Journal article Open Access
Isimikalu, Theophilus; Olaniyan, John; Raji, Bashiru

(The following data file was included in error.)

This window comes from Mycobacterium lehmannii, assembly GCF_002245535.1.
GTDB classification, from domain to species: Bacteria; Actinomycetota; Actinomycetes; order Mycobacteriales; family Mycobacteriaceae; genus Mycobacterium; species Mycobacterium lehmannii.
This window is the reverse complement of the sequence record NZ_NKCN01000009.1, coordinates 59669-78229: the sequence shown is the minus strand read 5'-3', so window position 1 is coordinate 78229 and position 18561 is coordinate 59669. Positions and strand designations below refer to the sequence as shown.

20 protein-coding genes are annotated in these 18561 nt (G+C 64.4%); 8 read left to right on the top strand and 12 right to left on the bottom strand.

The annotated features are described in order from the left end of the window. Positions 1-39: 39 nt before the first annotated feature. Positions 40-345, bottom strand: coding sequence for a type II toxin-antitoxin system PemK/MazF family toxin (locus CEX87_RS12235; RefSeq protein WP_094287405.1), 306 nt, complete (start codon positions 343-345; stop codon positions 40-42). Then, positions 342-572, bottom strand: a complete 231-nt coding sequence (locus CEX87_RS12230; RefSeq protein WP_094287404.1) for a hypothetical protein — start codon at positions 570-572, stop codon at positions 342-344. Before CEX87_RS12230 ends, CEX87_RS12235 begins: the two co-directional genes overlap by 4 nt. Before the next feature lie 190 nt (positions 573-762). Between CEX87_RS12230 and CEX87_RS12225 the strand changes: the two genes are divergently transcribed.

Agriculture has very important social and economic footprint in Africa. Its soil resource is however threatened by degradation resulting from mismanagement, due to lack of knowledge on important soil functional properties such as mineralogy, which impact many soil processes. This study was therefore conducted to access variations in soil oxide mineralogy in soils formed from differing bedrock lithologies. Soil sampling was carried out on soils from three different bedrock types; basement complex rocks, recent alluvium, and Nupe sandstone in Kwara state, southern Guinea Savannah of Nigeria. Data was subjected to analysis of variance to determine significant differences in treatment means (p80 %). The highest mean percentage of 90.59 was recorded in recent alluvium-derived samples, while the least value of 80.75 % was recorded in basement complex-derived samples. Aluminum and iron oxides were the most saturating metal oxides in all the bedrock types, and significantly higher values of 5.65 % and 2.71 % for Al2O3 and Fe2O3 respectively were recorded in basement complex-derived soils. Dissimilar trends of mineral oxide relationships were observed in soils from the different lithologies, which are likely a result of bedrock characteristic, environmental and hydrologic factors. The relationships established between oxide minerals in this study could serve as a foundation for subsequent investigations into mineral interactions in the soils.